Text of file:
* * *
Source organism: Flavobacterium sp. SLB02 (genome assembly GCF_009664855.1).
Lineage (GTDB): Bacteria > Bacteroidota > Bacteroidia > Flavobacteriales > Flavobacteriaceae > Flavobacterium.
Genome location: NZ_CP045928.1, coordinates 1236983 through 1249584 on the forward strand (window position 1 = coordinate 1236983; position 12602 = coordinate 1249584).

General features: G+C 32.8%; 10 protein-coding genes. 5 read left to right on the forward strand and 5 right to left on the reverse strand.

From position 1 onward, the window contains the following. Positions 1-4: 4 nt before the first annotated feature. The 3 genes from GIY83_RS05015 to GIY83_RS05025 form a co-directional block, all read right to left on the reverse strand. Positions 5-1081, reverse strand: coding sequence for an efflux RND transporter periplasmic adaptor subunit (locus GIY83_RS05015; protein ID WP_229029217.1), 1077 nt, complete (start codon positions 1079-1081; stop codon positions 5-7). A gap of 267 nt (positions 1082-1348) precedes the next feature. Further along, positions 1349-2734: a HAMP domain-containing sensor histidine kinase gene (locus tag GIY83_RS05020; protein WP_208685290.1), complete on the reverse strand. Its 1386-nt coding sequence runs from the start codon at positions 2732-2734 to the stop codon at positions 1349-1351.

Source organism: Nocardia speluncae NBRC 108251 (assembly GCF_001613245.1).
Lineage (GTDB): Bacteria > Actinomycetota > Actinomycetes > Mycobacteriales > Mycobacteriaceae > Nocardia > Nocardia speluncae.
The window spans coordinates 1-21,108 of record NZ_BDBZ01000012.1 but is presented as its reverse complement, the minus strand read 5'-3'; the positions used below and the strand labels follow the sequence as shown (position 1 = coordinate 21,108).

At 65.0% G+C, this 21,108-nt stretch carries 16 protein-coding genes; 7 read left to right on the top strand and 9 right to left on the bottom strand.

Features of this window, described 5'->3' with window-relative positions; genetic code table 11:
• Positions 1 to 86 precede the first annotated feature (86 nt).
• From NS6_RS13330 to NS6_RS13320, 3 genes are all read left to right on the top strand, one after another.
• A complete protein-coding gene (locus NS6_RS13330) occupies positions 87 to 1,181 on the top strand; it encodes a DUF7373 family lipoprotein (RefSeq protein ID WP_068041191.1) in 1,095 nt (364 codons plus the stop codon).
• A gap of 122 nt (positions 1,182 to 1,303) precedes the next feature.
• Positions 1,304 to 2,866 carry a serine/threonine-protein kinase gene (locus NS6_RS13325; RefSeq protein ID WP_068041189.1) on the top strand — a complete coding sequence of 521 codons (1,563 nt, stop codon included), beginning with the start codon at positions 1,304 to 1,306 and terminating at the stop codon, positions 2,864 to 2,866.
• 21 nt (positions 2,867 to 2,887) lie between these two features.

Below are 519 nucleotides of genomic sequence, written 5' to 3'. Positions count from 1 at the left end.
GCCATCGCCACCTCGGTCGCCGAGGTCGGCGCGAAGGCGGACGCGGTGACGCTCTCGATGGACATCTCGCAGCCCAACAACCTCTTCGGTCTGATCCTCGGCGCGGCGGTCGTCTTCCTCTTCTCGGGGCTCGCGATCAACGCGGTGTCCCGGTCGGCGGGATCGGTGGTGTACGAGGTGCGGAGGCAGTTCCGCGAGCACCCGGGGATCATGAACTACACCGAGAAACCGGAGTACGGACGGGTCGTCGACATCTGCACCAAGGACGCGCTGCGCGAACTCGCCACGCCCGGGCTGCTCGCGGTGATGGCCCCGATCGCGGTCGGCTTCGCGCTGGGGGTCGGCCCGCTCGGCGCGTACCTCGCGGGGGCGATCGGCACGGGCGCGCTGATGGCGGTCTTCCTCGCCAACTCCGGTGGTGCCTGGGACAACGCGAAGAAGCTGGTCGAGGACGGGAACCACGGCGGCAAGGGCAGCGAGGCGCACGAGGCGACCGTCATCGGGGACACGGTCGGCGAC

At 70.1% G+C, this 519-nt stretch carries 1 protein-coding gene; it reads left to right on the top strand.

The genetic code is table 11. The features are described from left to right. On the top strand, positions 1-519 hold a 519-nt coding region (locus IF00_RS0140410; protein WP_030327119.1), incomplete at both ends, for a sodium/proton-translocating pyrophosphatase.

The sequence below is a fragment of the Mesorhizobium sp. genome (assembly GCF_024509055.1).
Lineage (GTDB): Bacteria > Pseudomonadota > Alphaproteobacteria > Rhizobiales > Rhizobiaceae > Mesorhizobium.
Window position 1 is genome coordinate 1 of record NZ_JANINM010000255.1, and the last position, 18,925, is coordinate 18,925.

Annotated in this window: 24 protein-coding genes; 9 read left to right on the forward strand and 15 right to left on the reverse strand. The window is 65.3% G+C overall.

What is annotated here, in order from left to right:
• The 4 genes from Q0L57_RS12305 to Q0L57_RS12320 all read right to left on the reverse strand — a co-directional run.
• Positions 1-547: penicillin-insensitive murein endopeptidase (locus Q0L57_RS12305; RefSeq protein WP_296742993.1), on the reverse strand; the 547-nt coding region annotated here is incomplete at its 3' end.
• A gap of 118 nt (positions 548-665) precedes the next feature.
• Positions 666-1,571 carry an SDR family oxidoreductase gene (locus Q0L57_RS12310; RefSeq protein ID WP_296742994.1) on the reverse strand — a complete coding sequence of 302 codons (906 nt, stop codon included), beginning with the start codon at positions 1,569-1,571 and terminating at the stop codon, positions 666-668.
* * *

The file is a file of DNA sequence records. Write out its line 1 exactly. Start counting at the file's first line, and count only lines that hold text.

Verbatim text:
Source organism: Flavobacterium sp. SLB02 (genome assembly GCF_009664855.1).